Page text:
FinancialGuy Writes!

Whilst all these ‘stimulus plans’ may have the best of intentions and be the most plausable idea to help the economy so far, exactly who are we ‘bailing out’ and ‘stimulating’?

At the core of this issue is one simple question: Since when did borrowing more money become the way to solve problems caused by too much borrowed money?

Now it seems that France is joining in…

BBC NEWS | Europe | France unveils huge stimulus plan

The question for me is relatively easy. Are we ‘saving’ the economy from recession, jobs and growth, or the political leaders? Recession is a natural part of the economic process in the same way that death is a natural part of life. Death cannot be avoided, can recession?

If you listen to the great and the good worldwide, you could easily be lead to believe that an economy going into recession is almost a choice – and that avoiding recession is simply an act of will.

The reality is that the world is going into recession – probably a very deep one – and there is precious little that political leaders can do about it. That being the case, large amounts of additional borrowing will simply encumber future generations with debt. Should that be the way to avoid something bad now?

If it is, then it suggests that the obvious way to avoid climate change would be to run every car engine 24 hours per day. And we wouldn’t believe that could work…

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  1. Quite right Financialguy!

    The recession is a necessary corrective process for an economy that has stoked up ridiculously unsustainable levels of debt.

    Interest rates need to go up!

  2. It is good to hear that I am not the only person that thinks that slashing interest rates (as the UK is now doing) is what got the USA into this mess in the first place.

    By avoiding one recession by inflating another bubble with cheap money, Greenspan compounded problem upon problem. Now it seems as though everyone wants to follow the same lead.

    I guess why not?

    After all, the model is now proven to be successful!! Problems have been postponed until Greenspan is out of office – so why can’t that same model of short-term political survival be used elsewhere?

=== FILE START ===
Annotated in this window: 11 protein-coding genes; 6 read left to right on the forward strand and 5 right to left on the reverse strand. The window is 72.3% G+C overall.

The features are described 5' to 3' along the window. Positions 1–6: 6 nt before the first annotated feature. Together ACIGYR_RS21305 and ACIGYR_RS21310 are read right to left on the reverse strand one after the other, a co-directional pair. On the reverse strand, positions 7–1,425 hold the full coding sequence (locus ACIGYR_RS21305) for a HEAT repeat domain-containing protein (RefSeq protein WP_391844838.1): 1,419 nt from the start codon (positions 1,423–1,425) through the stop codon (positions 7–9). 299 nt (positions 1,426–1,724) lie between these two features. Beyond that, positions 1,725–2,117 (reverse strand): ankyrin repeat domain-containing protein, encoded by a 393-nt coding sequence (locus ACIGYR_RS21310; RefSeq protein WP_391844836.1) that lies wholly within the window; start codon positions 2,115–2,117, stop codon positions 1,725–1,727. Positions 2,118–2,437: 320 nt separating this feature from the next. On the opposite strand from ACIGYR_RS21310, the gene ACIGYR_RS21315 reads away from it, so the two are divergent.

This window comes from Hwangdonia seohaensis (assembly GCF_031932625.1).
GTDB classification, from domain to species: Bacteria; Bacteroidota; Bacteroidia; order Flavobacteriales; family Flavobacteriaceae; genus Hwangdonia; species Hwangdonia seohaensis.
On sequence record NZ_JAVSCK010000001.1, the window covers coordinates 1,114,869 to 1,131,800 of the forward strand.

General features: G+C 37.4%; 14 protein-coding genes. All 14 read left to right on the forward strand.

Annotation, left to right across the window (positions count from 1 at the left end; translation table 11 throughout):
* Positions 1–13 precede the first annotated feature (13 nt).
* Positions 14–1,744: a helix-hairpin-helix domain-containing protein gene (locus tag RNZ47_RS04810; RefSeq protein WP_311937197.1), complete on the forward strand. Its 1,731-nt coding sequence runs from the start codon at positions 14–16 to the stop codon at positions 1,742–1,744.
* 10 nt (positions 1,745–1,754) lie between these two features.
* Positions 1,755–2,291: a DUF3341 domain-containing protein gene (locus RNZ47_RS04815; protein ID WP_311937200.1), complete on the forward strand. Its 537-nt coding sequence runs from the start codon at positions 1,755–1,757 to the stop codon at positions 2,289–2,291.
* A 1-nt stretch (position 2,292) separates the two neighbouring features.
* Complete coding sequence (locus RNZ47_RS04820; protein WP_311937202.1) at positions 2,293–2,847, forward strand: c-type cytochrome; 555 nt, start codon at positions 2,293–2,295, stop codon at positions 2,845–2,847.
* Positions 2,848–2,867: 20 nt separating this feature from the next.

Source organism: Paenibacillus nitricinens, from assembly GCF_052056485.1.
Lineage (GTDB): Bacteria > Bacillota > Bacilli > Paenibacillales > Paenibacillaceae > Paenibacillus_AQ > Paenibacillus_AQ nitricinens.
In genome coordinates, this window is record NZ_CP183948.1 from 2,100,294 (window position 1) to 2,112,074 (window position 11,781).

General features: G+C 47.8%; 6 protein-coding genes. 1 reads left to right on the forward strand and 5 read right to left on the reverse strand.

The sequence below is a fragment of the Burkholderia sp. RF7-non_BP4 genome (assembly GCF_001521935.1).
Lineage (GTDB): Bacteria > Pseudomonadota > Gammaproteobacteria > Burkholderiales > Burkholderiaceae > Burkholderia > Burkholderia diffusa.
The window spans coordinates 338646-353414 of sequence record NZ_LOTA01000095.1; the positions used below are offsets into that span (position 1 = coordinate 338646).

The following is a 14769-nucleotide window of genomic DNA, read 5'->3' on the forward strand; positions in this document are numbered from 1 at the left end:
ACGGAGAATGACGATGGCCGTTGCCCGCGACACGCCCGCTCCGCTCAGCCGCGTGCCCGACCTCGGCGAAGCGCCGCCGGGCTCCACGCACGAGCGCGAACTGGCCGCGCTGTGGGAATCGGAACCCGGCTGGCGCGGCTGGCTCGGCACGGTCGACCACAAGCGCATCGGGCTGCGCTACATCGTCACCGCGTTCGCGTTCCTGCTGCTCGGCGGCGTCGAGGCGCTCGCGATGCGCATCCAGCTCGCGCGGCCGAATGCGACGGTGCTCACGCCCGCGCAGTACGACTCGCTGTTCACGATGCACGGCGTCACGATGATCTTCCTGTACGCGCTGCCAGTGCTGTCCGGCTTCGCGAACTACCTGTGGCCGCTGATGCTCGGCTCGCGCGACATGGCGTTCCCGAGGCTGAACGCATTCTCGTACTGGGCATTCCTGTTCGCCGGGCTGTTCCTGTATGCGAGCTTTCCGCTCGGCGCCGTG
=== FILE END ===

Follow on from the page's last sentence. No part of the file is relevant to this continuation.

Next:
3. I am not so sure. People seem to have learned a lesson or two about earlier depressions. There is a big discusson now whether a massive Keynesian intervention in combination with low interest rates can turn the situation around. If it does not work, we will indeed burden future generations with even more debt. Politicians love spending money and the present crisis gives them all the arguments they need. I am worried that deficit spending is on the agenda again, but just sitting it out is not the option either. In Finland, for instance, they had a massive crisis in the early 90s. The only thing that was not cut was spending on research and innovation. The success of this strategy speaks for itself. But this crisis was rather local not global. I think we need to invest, but with care, in research and innovation infrastructure and in educating the people and embuing them with the entrepreneurial spritit and creativity that can get us out of this mess.


  4. Interesting thoughts. I have long been a believer that when times get tough companies need to not cut back on their marketing budgets. As other firms slash their promotional spending, the few that don’t will stand out more in the crowd.

    I guess that not cutting back on R&D and innovation spending is the macro version of the same thing.

    As for whether cutting interest rates and using a global intervention, as you mentioned, can work – I am clearly in the “not convinced” camp. My worry is that all this borrowing, added to the huge amounts of borrowing that most western nations (and corporations and individuals) already have, is a one way path to devaluation, hyperinflation and depression.

    Lets hope that my negative view is wildly innacurate…

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